Reigning in Majesty (Psalm 93)
James A. Garfield, the future President of the United States, was in New York City on April 17, 1865, just two days after the assassination of Abraham Lincoln. There, Garfield encountered a mob quite angry that the beloved Lincoln had been assassinated. Garfield stepped forward and gave a speech which concluded with these words: “Fellow citizens! God reigns and the government in Washington still lives.”
The Lord reigns, and he is robed in majesty. Psalms 93, 95-100 from a group of psalms referred to as “enthronement psalms,” because they emphasize the Lord as king. This psalm emphasizes the Lord’s reign, majesty, and strength. The Lord’s reign refers to his sovereignty over the universe and all contained therein. Man is not sovereign, man is not in control. God is in control. What a blessing it is to know that the Lord reigns! The evil men in this world do not have absolute power; the Lord reigns! The cancer overtaking a loved one’s body does not have absolute power; the Lord reigns! The Lord is robed in majesty – this pictures the Lord as going to his throne dressed in splendor and majesty.
The Lord is robed and girded with strength – the Lord is all powerful and almighty.
The author of this psalm portrays two ways that the Lord is reigns in majesty. The Lord is robed in majesty in this world. The Lord is robed in majesty his word.
The Lord Reigns in This World, vv 1b-4
The world is established, it shall never be moved. The root meaning of the Hebrew term for “established” is “to bring something into being with the consequence that its existence is a certainty.” The idea is obviously that God brought the world into being and when he did so its existence was certain. This demonstrates God’s power – he could just speak and the world came into being.
The world shall never be moved. The world cannot be moved, for God created it. The world cannot be moved in that God sustains it. Speaking of Christ, Paul wrote, “He is before all things, and in him all things hold together” (Col. 1:17). Not only did God create the world, but he holds it together; he keeps the world from coming apart.
The floods have lifted up, O LORD, the floods have lifted up their voice, the floods lift up their roaring. The threefold repetition of “the floods have lifted up” seems to conjure up the image of flood waters rising. The picture is almost that the flood waters keep rising, and you need to find higher ground. In the Ancient Near East, the sea represented chaos and disorder. The sea was a great, unstoppable force – there was nothing the ancients could do about rising water, but today we can take steps to protect ourselves. The sea was terrifying – it was believed that monsters lived in the sea, and it was believed you could sail to a certain point and fall off the world.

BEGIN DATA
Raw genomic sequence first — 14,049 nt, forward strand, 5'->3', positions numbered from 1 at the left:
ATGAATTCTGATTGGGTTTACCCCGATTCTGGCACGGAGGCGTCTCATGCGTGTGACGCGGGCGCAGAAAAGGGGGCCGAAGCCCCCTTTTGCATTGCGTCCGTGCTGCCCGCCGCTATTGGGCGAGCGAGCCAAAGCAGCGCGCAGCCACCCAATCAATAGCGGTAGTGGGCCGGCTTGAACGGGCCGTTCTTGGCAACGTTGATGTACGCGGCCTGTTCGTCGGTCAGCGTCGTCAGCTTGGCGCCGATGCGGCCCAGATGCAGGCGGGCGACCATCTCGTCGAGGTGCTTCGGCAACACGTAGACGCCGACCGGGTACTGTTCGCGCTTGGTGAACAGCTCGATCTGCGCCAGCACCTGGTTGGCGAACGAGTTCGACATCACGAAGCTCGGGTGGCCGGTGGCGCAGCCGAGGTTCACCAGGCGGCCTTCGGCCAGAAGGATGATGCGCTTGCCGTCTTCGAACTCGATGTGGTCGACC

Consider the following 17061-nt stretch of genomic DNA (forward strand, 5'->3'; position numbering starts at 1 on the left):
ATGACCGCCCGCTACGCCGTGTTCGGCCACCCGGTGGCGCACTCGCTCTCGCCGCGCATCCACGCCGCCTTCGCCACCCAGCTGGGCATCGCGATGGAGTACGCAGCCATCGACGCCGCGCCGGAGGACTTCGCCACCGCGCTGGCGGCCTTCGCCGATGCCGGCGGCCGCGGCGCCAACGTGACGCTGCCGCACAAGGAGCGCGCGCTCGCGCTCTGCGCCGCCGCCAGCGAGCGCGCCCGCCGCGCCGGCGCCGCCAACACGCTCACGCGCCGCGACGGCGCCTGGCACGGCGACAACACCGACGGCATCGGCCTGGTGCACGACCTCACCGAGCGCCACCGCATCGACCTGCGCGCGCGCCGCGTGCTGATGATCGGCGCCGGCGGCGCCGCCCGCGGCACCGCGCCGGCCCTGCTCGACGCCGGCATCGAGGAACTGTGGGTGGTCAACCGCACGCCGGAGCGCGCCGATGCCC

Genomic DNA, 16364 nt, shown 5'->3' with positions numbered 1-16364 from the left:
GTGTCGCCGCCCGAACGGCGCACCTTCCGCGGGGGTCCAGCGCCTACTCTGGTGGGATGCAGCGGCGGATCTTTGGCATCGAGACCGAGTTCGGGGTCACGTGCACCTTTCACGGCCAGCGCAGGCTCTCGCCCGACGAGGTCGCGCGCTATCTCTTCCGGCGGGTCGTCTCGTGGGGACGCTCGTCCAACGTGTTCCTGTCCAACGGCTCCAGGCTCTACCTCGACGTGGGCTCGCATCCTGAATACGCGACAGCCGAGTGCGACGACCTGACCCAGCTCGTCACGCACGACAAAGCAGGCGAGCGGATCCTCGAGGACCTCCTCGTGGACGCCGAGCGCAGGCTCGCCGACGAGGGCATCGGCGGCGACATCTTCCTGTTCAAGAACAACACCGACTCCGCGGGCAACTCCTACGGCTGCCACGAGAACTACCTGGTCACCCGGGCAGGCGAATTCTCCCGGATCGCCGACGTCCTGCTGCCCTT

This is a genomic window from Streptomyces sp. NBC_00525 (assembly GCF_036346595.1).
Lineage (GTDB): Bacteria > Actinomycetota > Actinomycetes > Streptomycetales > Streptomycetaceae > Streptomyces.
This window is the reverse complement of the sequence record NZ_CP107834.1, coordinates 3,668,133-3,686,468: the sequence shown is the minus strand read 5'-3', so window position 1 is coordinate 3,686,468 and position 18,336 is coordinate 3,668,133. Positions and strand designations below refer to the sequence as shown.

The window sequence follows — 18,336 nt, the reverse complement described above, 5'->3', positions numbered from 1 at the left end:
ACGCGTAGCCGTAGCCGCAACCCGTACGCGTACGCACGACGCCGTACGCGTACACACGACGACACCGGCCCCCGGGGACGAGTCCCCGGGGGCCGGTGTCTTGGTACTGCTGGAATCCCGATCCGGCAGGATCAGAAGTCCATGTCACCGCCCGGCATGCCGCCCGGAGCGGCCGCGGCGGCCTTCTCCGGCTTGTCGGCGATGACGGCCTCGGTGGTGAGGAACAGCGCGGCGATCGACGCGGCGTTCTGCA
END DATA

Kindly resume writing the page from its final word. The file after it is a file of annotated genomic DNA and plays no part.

It could be that the flood waters here represent disaster in the lives of the Israelites. Flood waters are often used in the Psalter to refer to anguish. They are used to describe chronic illness in 38:4 – “My iniquities have gone over my head.” They are used to describe suffering at the hands of enemies in 69:1-2 – “Save me, O God! For the waters have come up to my neck. I sink in deep mire, where there is no foothold; I have come into deep waters, and the flood sweeps over me.” They also seem to be used to describe distress in general (46:1-3). Thus great distress seems to be pictured as coming upon the Israelites.
The Lord on high is mightier than the thunders of many waters and the waves of the sea. The image in this verse likely comes from the creation account. “And God said, ‘Let the waters under the heavens be gathered together into one place, and let the dry land appear.’ And it was so” (Gen. 1:9). God was able to take those destructive forces and to control them and to set their boundaries. The image here is obviously that God is mightier, more powerful, than any trouble that comes our way. The Scriptures teach that God is more than sufficient to deal with any problem we encounter. “I am poor and needy, Yet the LORD thinks upon me. You are my help and my deliverer” (Ps. 40:17). “We may boldly say: ‘The LORD is my helper; I will not fear. What can man do to me?'” (Heb. 13:6).
What a blessing to know that no problem is too big for God! There is no marriage God cannot help; there is no marital problem that is too big for God! There is no spiritual disease God cannot heal; there is no spiritual disease that is too big for God! There is no physical disease too big for God; if the disease were to take our physical lives, God has a better place prepared for his people!
The Lord Reigns in Majesty in His Word, v 5
“Thy decrees are very sure.” The word for “decrees” might better be translated “testimonies” or “affirmations.” The idea is that the things God has spoken are true. God’s word is certain. “My covenant I will not break, Nor alter the word that has gone out of My lips” (Ps. 98:34). Jesus said, “Heaven and earth will pass away, but My words will by no means pass away” (Lk. 21:33).
Every word God has spoken if very sure. Anything God has spoken is true, we can count on it. We cannot change one word that God has spoken. There are so many who want to think, “Well, God didn’t really mean this or that. God really isn’t as strict as the Bible seems to claim.” Those who talk like this forget that God’s “decrees are very sure.”
Will you follow that certain book? Will you bow to the reign of God in majesty in his book?
This sermon was originally preached by Dr. Justin Imel, Sr., at the Alum Creek church of Christ in Alum Creek, West Virginia.